26. Allison Crowe (Tidings, 2004): If you are yowling at full throttle by the 30-second mark, your “Hallelujah” cover may be hitting its dramatic arc a bit early. This performance by the Canadian singer is solid but oversung. Its timing was interesting, following the Shrek appearance but predating the American Idol trend by at least a few years. —ZS

25. Popa Chubby (Big Man Big Guitar: Popa Chubby Live, 2005): A blues guitarist whose stage name is a pun on “Pop a chubby” wails about a “cold! and it was a broken! Hallelujah!” gasping each breath like it’ll summon the ghost of Stevie Ray Vaughan. At least it’s different. —ZS

24. Renée Fleming (Dark Hope, 2010): Hear opera soprano Fleming take on “Hallelujah” on a covers LP alongside titles by Arcade Fire and, uh, The Mars Volta. It’s an inventively airy, quick-footed orchestral arrangement, and Fleming’s vocals are blandly capable without overdoing it. —ZS

23. Willie Nelson (Songbird, 2006): The self-deprecating bemusement in Cohen’s verses (“You say I took the name in vain / I don’t even know the name”) is a natural fit for the country legend’s twang. But the melody—and the slow-building majesty of it all—is an awkward stylistic match at best. —ZS

22. Damien Rice (Rock and Roll Hall of Fame Volume 10: 2008-2009): Performing at Cohen’s Rock and Roll Hall of Fame induction, the Irish folk singer competently if clumsily injects drama into the song where it already exists. It’s a callback to two superior versions: Rice’s voice is similar to Wainwright’s, while his guitar accompaniment owes to Buckley. —ZS

21. Justin Timberlake and Matt Morris (Hope for Haiti Concert, 2011): A song for all occasions, including earthquake relief telethons, Cohen’s opus still has the power to surprise the people singing it. When Timberlake sings, “Maybe there’s a god above,” he looks like he is allowing for the possibility for the first time. Yeah, and Charlie Sexton on guitar. —SE

20. Michael McDonald (Soul Speak, 2008): Soul singer McDonald slows things down a notch and substitutes the familiarly lilting vocal melody with his own R&B meanderings. The dude can sing, as Steely Dan will attest. Problem is, “Hallelujah” isn’t a sexy slow jam you can pad out with sultry blues guitar flourishes  —but the weird stylistic challenge of it all is striking and uniquely done. —ZS

19. Neil Diamond (Dreams, 2010): Yes, that Neil Diamond. Remember: “Hallelujah” was first sung by a 50-year-old Leonard Cohen and then a 40-something Bob Dylan before it was hijacked by youthful Idol contestants, so it’s curious to hear it back in the hands of an aging male vocalist. Accompanied by a clean electric guitar, Diamond’s recording is unadorned and largely unremarkable, though there’s some grace in its absence of fluff. Interestingly, Diamond changes up the vocal melody of the chorus but sticks to Cohen’s 1984 lyric sheet. —ZS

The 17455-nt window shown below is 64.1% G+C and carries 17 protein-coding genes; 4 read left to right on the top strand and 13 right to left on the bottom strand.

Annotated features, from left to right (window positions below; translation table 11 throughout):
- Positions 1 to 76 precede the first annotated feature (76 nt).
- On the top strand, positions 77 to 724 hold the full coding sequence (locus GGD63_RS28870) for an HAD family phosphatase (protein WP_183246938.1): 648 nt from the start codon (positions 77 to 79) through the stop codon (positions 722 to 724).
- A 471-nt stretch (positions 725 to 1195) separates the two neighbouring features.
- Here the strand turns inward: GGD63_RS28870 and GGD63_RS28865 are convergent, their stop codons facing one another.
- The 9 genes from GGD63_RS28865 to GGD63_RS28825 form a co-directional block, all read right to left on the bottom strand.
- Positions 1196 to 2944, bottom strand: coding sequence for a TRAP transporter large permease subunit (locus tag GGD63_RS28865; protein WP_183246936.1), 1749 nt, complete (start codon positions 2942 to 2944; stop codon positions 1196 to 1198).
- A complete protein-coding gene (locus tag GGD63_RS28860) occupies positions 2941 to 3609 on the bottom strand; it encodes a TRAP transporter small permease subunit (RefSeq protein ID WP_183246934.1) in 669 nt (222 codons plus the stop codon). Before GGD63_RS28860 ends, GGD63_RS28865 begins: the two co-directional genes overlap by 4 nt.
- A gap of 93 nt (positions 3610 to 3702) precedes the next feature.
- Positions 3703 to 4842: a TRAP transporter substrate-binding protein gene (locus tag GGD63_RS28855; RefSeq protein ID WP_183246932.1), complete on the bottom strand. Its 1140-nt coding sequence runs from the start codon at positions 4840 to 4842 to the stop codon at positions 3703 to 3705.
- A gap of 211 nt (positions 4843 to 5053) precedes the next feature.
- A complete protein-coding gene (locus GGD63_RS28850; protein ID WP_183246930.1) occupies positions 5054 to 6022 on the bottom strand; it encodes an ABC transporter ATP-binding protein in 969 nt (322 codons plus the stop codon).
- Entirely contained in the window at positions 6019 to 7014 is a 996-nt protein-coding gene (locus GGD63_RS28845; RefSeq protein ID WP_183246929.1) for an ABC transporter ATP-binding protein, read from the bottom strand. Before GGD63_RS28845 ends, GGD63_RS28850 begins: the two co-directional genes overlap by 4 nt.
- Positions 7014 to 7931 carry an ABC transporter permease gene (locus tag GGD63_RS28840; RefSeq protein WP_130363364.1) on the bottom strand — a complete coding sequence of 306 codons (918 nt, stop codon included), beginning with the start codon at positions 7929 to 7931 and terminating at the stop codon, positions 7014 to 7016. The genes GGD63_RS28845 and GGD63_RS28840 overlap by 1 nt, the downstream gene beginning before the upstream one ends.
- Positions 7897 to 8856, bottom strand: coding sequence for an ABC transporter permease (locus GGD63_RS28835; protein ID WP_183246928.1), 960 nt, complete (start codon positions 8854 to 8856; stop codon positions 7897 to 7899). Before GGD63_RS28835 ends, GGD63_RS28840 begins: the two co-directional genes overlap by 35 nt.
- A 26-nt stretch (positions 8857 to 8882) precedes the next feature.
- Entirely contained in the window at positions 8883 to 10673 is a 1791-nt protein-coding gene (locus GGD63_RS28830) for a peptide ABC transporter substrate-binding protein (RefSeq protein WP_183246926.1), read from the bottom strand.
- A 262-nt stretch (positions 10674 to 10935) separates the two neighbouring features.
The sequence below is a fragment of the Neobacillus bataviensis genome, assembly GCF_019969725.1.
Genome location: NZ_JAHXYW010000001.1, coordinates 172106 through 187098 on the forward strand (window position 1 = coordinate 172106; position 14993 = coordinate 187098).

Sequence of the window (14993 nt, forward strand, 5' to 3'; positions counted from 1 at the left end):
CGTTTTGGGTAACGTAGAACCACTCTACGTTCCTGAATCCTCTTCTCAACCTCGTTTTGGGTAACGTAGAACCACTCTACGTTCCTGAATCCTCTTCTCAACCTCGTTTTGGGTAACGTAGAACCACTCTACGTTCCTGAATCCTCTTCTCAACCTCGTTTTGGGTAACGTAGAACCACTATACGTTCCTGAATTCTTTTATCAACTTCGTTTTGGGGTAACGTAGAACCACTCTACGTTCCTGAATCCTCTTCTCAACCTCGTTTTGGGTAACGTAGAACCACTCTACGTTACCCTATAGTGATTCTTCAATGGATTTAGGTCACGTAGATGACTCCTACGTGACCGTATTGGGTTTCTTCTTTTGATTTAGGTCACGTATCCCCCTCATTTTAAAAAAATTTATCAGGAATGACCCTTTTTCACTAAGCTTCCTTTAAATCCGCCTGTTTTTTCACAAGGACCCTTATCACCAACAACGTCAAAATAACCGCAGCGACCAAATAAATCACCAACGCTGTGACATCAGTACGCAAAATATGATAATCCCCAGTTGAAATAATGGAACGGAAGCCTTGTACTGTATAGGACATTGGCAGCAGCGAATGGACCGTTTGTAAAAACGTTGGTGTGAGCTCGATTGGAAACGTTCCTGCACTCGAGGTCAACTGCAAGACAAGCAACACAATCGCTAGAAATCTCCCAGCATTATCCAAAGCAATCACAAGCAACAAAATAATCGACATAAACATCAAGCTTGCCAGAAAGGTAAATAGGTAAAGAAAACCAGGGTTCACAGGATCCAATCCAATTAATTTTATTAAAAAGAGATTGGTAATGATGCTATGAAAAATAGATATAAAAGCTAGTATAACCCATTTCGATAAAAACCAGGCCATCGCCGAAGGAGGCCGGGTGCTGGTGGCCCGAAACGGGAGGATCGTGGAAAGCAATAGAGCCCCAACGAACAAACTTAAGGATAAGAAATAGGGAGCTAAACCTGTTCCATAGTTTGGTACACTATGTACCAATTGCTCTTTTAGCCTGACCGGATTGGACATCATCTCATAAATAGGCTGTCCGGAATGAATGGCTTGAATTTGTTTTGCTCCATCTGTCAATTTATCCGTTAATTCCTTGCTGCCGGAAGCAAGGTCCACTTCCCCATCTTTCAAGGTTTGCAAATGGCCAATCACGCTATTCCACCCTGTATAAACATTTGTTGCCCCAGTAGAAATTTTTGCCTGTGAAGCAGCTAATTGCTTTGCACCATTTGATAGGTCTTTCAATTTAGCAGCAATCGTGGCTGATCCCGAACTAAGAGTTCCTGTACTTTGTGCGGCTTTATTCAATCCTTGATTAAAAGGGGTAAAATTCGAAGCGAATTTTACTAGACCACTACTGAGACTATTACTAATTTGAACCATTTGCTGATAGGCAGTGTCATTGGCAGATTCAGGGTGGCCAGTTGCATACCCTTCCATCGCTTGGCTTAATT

18. Jake Hamilton (Freedom Calling, 2011): Here’s an odd (albeit interesting) one. The Christian worship singer’s “Hallelujah” starts strong, with a driving rock approach that’s admirably unique in the “Hallelujah” canon. Then, a misguided and overwrought explosion that seems to hit climax before the song is half over. And a guitar solo! Then—wait for it—an ethereal interlude with Hamilton’s own inserted lyrics (“In a still and quiet place / We still can feel his warm embrace”). Another build-up. Another cacophonous guitar climax, some heady drum rolls, and a full 60 seconds of seemingly impromptu audience accompaniment. A truly bizarre marathon interpretation that is so entertaining it is worth hearing. —ZS

17.  Fadi Peter (YouTube performance, 2014): One of the great indignities of writing a song as memorable (and singable) as “Hallelujah” is that people use it to hang all kinds of stuff on. Like this Christmas carol version (“The shepherds left their flocks by night/To see this baby wrapped in light”), which must have surprised the Zen Jew Cohen. Got your wisemen three. —SE

16. Bono (Tower of Song: The Songs of Leonard Cohen, 1995): Dubby drum machines, faux-rap delivery and falsetto squeals, oh my. An amusingly weird, if not quite successful, attempt. In The Holy or the Broken, Bono apologizes for this sub-Zooropa bastardization (“I didn’t just let myself down, or my parents, I let the whole school down”), but it’s miles more fun than the thousandth American Idol run-through. —ZS

15. Jason Castro (Jason Castro, 2010): The dreadlocked American Idol star’s recording is stripped down and passable, even if it has little to add to previous versions. In 2008, the singer’s Idol performance reportedly shot Jeff Buckley’s cover up the charts. At least that’s a public service. —ZS

14. Meghan Gray (Just Pieces of Me, 2014): An entirely adept acoustic take from a largely anonymous 16-year-old singer with a smoky voice from Ware, England. Difficult to find much information about her online, but easy to find on Spotify. —ZS

13.  Chris Botti (Chris Botti in Boston, 2009): An easy-listening trumpet performance of “Hallelujah” sounds dreadful in theory, and yet I like the silky, minimalistic sound of Botti’s interpretation, and the odd liberties he takes with the melodic phrasings. Plus, he keeps it short and sweet. —ZS

12. Hannah Trigwell (The Cover Sessions, 2011): More proof that pretty much anyone with some worthwhile vocal range can upload a cover of the track and wind up with five million YouTube plays, the English singer-songwriter’s version is faithfully sung and sparsely accompanied in the style of Jeff Buckley’s immortal cover. —ZS

11. Brian Crain (Piano and Light, 2011): A muted and delicate instrumental rendering of the song for piano. Hard to mess this one up. —ZS

10. Jake Shimabukuro (Peace Love Ukulele, 2011): Any great song should be able to pass the ukulele test, and the Hawaiian-born Shimabukuro takes “Hallelujah” for a serious spin here, grimacing like Carlos Santana when he picks the opening notes before settling into some Segovia-like phrasing, and then crushing the chords like Townshend. Sing along if you like, Jake’s not going to. —SE